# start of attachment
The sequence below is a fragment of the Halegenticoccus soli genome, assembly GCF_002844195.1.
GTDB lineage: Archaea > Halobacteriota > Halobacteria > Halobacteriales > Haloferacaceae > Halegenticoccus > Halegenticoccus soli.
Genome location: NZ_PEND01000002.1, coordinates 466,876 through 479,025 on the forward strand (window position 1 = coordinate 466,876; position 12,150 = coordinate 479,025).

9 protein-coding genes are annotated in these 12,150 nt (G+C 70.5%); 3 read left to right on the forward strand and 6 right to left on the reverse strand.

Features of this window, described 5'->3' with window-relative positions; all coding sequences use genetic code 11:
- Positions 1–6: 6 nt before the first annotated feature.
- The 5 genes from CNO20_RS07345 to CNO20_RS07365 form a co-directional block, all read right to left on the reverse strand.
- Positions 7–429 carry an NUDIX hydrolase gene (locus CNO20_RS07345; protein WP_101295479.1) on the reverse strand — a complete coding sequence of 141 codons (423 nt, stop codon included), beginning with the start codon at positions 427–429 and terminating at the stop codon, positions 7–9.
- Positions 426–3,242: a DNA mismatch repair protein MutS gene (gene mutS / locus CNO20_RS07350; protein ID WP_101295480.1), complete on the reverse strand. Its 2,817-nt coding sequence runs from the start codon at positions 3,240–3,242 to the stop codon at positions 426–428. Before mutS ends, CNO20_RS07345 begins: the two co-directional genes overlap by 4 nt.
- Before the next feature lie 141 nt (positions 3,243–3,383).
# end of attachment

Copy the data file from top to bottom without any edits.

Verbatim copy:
The sequence below is a fragment of the Halegenticoccus soli genome, assembly GCF_002844195.1.
GTDB lineage: Archaea > Halobacteriota > Halobacteria > Halobacteriales > Haloferacaceae > Halegenticoccus > Halegenticoccus soli.
Genome location: NZ_PEND01000002.1, coordinates 466,876 through 479,025 on the forward strand (window position 1 = coordinate 466,876; position 12,150 = coordinate 479,025).

9 protein-coding genes are annotated in these 12,150 nt (G+C 70.5%); 3 read left to right on the forward strand and 6 right to left on the reverse strand.

Features of this window, described 5'->3' with window-relative positions; all coding sequences use genetic code 11:
- Positions 1–6: 6 nt before the first annotated feature.
- The 5 genes from CNO20_RS07345 to CNO20_RS07365 form a co-directional block, all read right to left on the reverse strand.
- Positions 7–429 carry an NUDIX hydrolase gene (locus CNO20_RS07345; protein WP_101295479.1) on the reverse strand — a complete coding sequence of 141 codons (423 nt, stop codon included), beginning with the start codon at positions 427–429 and terminating at the stop codon, positions 7–9.
- Positions 426–3,242: a DNA mismatch repair protein MutS gene (gene mutS / locus CNO20_RS07350; protein ID WP_101295480.1), complete on the reverse strand. Its 2,817-nt coding sequence runs from the start codon at positions 3,240–3,242 to the stop codon at positions 426–428. Before mutS ends, CNO20_RS07345 begins: the two co-directional genes overlap by 4 nt.
- Before the next feature lie 141 nt (positions 3,243–3,383).